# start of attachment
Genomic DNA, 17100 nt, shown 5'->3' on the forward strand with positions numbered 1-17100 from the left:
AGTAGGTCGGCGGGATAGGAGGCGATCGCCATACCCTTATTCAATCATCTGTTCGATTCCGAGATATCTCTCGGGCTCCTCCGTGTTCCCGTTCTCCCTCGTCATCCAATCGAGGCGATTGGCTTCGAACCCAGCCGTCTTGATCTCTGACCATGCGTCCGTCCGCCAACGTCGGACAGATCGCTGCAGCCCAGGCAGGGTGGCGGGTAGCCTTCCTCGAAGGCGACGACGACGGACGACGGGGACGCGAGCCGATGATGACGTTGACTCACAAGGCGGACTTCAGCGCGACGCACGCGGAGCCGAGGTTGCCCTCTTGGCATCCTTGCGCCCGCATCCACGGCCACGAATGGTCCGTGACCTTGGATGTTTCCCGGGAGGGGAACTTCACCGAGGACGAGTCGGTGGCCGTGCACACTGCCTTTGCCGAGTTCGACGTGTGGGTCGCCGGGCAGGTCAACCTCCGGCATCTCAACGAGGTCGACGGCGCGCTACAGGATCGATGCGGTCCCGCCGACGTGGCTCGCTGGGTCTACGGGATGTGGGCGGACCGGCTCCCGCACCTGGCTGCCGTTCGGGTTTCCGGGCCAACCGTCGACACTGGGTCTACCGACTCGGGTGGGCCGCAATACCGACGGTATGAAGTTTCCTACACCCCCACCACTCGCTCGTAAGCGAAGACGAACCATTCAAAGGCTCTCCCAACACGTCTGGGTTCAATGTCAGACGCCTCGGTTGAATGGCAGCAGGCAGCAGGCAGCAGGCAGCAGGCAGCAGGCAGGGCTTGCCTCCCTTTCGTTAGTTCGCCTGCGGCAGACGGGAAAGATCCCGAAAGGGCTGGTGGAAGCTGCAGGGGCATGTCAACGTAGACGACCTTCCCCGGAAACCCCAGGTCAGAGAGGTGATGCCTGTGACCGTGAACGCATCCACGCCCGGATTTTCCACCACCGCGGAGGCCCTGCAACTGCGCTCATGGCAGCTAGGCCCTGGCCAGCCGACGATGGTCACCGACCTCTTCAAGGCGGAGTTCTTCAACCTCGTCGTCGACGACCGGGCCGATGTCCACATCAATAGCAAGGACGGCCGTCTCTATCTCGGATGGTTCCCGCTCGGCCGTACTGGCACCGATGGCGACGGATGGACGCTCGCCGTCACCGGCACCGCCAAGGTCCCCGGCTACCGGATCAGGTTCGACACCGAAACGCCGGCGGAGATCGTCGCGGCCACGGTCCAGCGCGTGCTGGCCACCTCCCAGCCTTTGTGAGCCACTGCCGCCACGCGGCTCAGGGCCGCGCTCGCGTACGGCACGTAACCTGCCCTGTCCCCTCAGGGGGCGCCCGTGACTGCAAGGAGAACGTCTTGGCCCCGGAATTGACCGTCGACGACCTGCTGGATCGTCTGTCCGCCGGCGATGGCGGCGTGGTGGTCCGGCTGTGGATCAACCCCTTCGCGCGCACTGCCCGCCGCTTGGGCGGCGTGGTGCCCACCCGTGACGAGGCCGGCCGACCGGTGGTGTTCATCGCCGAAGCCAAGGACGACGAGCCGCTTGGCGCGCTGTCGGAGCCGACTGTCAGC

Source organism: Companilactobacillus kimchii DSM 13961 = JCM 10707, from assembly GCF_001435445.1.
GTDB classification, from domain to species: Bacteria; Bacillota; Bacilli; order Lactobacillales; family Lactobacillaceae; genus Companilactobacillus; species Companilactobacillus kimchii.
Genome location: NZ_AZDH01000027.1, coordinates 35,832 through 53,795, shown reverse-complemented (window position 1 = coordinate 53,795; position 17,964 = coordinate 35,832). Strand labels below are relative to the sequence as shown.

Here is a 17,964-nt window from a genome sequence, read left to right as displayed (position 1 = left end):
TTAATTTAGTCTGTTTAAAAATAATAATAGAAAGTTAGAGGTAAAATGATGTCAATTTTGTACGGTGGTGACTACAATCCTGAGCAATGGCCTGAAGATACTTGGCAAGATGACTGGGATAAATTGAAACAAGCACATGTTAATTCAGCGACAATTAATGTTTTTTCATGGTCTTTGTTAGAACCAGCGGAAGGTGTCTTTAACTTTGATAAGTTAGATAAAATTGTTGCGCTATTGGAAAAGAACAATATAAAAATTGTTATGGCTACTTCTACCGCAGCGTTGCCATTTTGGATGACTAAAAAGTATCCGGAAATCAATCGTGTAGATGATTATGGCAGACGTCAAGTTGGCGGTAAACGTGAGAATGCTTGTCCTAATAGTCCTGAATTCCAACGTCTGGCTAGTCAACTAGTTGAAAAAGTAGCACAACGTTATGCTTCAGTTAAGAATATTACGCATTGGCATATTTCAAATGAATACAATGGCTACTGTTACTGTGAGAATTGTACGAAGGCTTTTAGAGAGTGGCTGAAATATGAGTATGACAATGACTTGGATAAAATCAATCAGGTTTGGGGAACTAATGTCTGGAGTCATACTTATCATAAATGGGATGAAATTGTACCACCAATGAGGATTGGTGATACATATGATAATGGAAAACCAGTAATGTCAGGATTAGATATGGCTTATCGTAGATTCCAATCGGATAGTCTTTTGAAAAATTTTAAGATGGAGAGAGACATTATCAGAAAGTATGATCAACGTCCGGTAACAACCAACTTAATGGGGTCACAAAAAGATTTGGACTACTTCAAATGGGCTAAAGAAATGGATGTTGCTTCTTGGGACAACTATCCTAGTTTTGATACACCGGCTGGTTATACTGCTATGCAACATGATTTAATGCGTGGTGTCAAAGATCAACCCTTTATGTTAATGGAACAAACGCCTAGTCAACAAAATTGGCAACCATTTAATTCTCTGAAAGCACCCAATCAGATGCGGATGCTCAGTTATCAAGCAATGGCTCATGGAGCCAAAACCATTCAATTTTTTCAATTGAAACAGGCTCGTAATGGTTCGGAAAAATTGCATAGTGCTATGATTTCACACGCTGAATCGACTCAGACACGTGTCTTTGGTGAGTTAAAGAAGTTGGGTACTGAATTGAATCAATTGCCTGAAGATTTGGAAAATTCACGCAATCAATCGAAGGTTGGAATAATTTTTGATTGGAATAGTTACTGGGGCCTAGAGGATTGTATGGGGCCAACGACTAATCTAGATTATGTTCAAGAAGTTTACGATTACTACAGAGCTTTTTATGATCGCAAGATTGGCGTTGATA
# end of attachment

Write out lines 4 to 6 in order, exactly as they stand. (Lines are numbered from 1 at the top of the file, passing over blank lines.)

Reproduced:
GTDB classification, from domain to species: Bacteria; Bacillota; Bacilli; order Lactobacillales; family Lactobacillaceae; genus Companilactobacillus; species Companilactobacillus kimchii.
Genome location: NZ_AZDH01000027.1, coordinates 35,832 through 53,795, shown reverse-complemented (window position 1 = coordinate 53,795; position 17,964 = coordinate 35,832). Strand labels below are relative to the sequence as shown.

Here is a 17,964-nt window from a genome sequence, read left to right as displayed (position 1 = left end):